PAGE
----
Wanted: Lots of Classroom Leaders!

I know that most of us have a set of classroom jobs in place, but does every child in your classroom have a job?

It was honestly something I hadn't thought much about until we started our Leader in Me training three years ago. And I wasn't doing a very good job of rotating responsibilities either. Assignments were "hairy scary" and my kids were not invested in their jobs at all.

After our LIM training began, I recognized that every child in my classroom should be a leader and it should be a job they want to have. They should also have the opportunity to try out different leadership roles throughout the year, which meant we would need to change them on a regular basis.

So I started with this:

Click to check me out!

My teaching partner and I sat down and planned out some of the nitty-gritty details together: 
  • Every child would fill out a job application. We would MODEL the first one in class to make sure our expectations were clear, and then give them time to complete their first application in class. We made sure they gave us 3 choices so we could try to give them something they wanted to do.
  • If we had to give a child a job that wasn't on their list, we made a note of it. That child would be sure to get a job of their choice the next time. We kept all of our job stuff in a folder and made a running list of kids we needed to keep up with. 
  • The kids would get new jobs once a month. This gave them time to develop new skills and feel confident about their role in our classroom. 
  • After the first month, the kids took the job applications home for homework! It's great persuasive writing practice and they are invested in making sure it's turned in. :) 
  • Our students would also keep a running list of all of the jobs they held throughout the year in their Leadership Notebook. They would refer to this when they were applying for a new job so that they made sure to try new things throughout the school year. It also became a great talking point at parent-teacher conferences.
We kept a display board up in the room that was easy to change around from month to month.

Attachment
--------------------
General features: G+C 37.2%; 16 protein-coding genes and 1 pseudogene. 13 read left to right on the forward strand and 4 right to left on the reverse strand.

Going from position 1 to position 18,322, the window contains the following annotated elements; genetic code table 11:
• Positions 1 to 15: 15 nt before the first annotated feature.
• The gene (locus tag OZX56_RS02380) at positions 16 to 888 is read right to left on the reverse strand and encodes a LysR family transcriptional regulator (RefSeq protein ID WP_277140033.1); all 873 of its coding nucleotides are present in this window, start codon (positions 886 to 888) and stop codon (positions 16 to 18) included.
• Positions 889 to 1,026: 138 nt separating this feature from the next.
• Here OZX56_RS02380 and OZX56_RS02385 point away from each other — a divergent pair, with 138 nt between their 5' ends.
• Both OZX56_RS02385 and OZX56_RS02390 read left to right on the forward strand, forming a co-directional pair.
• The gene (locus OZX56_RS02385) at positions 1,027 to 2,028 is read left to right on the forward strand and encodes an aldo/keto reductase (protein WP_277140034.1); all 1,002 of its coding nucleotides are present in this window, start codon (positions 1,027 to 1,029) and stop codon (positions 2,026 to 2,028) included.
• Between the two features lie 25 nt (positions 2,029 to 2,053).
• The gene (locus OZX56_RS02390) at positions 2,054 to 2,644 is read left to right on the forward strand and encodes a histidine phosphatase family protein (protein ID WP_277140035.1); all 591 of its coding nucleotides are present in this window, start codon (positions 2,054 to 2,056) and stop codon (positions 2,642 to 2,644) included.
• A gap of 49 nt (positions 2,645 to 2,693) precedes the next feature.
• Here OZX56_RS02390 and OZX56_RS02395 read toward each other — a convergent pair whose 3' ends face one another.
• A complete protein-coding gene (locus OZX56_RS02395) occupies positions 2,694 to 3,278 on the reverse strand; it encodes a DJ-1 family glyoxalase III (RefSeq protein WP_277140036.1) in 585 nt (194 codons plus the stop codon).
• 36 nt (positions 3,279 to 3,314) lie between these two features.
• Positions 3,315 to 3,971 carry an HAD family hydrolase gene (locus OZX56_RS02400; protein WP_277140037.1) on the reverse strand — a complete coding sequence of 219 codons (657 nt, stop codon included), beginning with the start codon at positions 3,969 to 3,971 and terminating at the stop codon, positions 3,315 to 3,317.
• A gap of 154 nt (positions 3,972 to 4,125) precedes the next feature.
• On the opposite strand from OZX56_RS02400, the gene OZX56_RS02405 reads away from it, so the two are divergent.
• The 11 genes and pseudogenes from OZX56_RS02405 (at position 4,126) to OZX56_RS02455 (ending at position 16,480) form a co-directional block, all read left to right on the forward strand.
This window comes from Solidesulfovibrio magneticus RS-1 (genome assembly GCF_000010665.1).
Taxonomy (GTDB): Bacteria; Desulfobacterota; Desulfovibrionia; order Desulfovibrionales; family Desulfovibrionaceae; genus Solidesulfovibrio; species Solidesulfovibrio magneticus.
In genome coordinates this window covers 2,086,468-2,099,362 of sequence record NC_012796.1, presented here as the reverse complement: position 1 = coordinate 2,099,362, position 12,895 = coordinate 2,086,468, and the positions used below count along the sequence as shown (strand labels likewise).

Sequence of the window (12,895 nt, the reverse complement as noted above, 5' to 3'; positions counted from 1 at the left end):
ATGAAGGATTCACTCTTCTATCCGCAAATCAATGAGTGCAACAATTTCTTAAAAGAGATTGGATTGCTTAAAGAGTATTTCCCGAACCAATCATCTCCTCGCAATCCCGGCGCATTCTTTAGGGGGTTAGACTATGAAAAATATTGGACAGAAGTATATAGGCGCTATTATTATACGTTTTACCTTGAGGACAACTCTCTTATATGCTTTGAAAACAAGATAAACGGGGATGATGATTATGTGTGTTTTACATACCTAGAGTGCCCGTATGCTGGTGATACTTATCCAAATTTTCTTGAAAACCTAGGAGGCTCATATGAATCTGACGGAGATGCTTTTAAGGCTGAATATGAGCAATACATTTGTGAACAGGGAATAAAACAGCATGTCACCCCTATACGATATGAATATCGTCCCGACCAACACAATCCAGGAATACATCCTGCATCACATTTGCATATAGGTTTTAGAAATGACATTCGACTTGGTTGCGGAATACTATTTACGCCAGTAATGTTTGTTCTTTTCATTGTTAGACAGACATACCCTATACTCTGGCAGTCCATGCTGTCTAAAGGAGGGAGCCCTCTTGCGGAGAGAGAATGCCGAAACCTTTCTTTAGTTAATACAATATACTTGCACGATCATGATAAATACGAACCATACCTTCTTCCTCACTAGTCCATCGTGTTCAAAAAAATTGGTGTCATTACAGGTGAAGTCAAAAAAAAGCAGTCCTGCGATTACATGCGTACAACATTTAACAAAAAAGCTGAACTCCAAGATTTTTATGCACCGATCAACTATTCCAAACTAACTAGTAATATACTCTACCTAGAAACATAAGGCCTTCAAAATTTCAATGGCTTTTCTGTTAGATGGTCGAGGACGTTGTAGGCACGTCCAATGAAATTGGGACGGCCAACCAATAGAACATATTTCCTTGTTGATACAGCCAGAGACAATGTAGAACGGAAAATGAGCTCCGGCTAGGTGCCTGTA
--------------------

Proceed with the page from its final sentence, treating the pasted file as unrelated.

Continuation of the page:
Wall space is precious, so I used the back of a bookcase!
My student teacher hot glued the cards to black ribbon and taped them to the bookcase in rows. We used clothespins to label each card with the leader's name. If I were back in the classroom this year, I would use pictures of the kids' faces instead of clothespins. They didn't always hold up so well. Plus, those little bobbleheads look SO CUTE! :)


I've had lots of great feedback on my leadership jobs packets lately, and I've added several new color schemes to the mix. :) The backgrounds are easy for me to swap out, so if you have a particular color, print, or pattern in mind to match your room, let me know and I can add a listing for you!

The purple dots packet is brand new today!
I just added the year-long tracking sheets to all of the packets, so if you've already purchased this make sure you go back and get the new goodies! 


A *Berry* Cute Back-to-School Freebie!

If you're looking for an easy and inexpensive treat for Meet the Teacher or Open House, this is it!

I know this is the time of year where we spend the most money on our classrooms. I tend to spend the kind of money that makes Mr. Bookworm feel like he is going to have a stroke. ;-) So when we were walking through the grocery store and I got the idea for this treat, he and I were both very excited!


All you need is a set of tags to match your grade level or class, and enough fruit snack packs for each student to get one! I managed to put together welcome back gifts for all 40+ students for under $10. Can't beat that!

I've included several different pages to include grades K-6, departmentalized and self-contained classrooms. However, if there's a specific classroom description I'm missing and you'd like to see it added let me know! Shoot me an email: thirdgradebookworm@gmail.com